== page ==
Thus, C++ supports styles of programming that rely on fairly direct manipulation of hardware resources to deliver a high degree of efficiency plus higher-level styles of programming that rely on user-defined types to provide a model of data and computation that is closer to a human’s view of the task being performed by a computer. These higher-level styles of programming are often called data abstraction, object-oriented programming, and generic programming.

Features of OOPs are the following

  • Encapsulation
  • Data abstraction 

  • Inheritance
  • Polymorphism 


What is Encapsulation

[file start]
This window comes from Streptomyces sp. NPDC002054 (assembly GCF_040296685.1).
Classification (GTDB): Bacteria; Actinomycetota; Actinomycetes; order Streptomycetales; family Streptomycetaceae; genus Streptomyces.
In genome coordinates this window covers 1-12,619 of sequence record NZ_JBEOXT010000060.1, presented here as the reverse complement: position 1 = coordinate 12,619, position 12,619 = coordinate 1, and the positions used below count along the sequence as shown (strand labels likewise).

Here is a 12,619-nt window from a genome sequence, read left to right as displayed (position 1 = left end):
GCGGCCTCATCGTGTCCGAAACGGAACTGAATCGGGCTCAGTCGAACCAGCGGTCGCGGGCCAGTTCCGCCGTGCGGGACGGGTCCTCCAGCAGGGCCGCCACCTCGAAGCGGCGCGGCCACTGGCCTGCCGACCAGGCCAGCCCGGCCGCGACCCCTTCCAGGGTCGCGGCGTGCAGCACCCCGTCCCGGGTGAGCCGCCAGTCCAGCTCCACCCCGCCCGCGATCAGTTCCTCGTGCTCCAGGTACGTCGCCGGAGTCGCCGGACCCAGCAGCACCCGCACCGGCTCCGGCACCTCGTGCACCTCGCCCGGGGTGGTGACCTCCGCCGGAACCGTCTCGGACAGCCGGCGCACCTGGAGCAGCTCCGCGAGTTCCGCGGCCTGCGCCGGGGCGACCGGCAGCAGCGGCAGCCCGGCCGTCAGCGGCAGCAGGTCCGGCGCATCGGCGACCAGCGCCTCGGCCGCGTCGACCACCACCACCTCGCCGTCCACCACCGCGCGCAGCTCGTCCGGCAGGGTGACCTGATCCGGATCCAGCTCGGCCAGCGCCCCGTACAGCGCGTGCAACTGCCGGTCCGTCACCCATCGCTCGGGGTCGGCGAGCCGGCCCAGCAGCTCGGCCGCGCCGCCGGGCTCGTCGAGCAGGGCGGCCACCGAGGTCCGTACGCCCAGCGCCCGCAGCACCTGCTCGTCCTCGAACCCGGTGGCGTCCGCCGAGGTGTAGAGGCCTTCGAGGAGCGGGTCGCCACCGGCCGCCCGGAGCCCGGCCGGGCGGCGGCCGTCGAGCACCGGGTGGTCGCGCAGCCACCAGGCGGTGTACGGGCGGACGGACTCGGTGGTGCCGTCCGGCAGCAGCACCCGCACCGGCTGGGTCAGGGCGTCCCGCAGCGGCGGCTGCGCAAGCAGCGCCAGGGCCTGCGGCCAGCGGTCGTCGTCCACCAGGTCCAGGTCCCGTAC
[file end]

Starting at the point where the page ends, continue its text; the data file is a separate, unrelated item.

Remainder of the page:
It is a mechanism that associates the code and the data it manipulates into a single unit to and keeps them safe from external interference and misuse. In C++ this is supported by a construct called class. An instance of an object is known as an object which represents a real-world entity.

What is Data Abstraction

Data abstraction is a simplified view of an object that includes only features one is interested in while hides away the unnecessary details.  In programming languages, a data abstraction becomes an abstract data type or a user-defined type. In OOP, it is implemented as a class.

Inheritance

Inheritance is the process of forming a new class from an existing class or base class. The base class is also known as parent class or superclass, The new class that is formed is called the derived class. A derived class is also known as a child class or subclass. Inheritance helps in reducing the overall code size of the program, which is an important concept in object-oriented programming.